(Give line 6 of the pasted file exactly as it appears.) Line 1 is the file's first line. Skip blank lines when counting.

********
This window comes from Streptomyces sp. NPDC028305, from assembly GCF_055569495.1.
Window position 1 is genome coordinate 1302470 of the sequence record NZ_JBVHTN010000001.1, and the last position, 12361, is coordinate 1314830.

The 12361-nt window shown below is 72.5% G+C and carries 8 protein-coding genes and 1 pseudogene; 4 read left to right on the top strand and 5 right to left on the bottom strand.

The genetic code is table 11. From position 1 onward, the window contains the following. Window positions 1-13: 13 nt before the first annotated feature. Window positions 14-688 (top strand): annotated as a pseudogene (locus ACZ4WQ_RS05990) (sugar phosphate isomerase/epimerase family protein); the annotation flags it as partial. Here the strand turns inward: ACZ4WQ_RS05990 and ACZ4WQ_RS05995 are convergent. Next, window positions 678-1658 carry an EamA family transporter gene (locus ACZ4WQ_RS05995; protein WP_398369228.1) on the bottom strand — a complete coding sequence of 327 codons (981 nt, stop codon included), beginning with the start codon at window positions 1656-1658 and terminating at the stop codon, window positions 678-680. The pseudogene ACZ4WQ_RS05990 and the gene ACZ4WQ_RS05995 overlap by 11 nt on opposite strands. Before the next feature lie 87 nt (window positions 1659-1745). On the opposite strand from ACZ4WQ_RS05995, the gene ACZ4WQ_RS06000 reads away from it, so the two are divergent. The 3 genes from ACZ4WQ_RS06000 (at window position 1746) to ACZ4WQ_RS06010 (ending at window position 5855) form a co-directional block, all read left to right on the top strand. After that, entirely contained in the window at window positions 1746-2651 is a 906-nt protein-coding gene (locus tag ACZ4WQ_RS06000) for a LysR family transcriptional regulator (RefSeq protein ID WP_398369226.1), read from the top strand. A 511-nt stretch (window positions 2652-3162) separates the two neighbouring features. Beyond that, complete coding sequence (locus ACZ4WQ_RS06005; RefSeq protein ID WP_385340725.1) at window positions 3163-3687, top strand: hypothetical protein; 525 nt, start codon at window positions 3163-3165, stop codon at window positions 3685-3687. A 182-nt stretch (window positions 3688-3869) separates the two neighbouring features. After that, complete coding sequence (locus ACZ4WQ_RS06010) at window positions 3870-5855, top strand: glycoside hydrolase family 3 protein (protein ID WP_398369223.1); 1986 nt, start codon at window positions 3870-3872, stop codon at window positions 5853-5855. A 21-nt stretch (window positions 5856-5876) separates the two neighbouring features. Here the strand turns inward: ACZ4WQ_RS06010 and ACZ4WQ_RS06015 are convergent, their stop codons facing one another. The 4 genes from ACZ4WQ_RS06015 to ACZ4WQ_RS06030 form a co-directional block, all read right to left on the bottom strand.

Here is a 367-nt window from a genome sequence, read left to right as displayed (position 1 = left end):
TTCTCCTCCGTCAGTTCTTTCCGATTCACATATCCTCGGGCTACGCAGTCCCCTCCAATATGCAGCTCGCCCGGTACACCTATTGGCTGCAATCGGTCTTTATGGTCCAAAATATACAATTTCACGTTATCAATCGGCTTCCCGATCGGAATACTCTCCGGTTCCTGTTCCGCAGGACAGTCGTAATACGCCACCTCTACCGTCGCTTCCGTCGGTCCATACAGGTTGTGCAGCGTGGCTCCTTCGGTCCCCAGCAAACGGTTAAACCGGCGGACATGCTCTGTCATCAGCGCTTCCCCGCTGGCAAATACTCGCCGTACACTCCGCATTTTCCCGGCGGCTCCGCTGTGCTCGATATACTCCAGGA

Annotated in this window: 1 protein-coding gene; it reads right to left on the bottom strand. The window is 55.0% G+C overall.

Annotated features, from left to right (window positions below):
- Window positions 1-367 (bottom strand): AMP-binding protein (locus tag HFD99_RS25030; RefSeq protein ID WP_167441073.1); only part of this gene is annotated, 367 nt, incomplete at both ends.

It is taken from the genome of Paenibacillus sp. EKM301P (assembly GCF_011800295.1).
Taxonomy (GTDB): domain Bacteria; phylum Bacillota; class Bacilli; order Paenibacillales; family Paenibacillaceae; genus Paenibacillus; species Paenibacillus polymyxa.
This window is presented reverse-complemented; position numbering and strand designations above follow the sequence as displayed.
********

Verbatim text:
TTCTCCTCCGTCAGTTCTTTCCGATTCACATATCCTCGGGCTACGCAGTCCCCTCCAATATGCAGCTCGCCCGGTACACCTATTGGCTGCAATCGGTCTTTATGGTCCAAAATATACAATTTCACGTTATCAATCGGCTTCCCGATCGGAATACTCTCCGGTTCCTGTTCCGCAGGACAGTCGTAATACGCCACCTCTACCGTCGCTTCCGTCGGTCCATACAGGTTGTGCAGCGTGGCTCCTTCGGTCCCCAGCAAACGGTTAAACCGGCGGACATGCTCTGTCATCAGCGCTTCCCCGCTGGCAAATACTCGCCGTACACTCCGCATTTTCCCGGCGGCTCCGCTGTGCTCGATATACTCCAGGA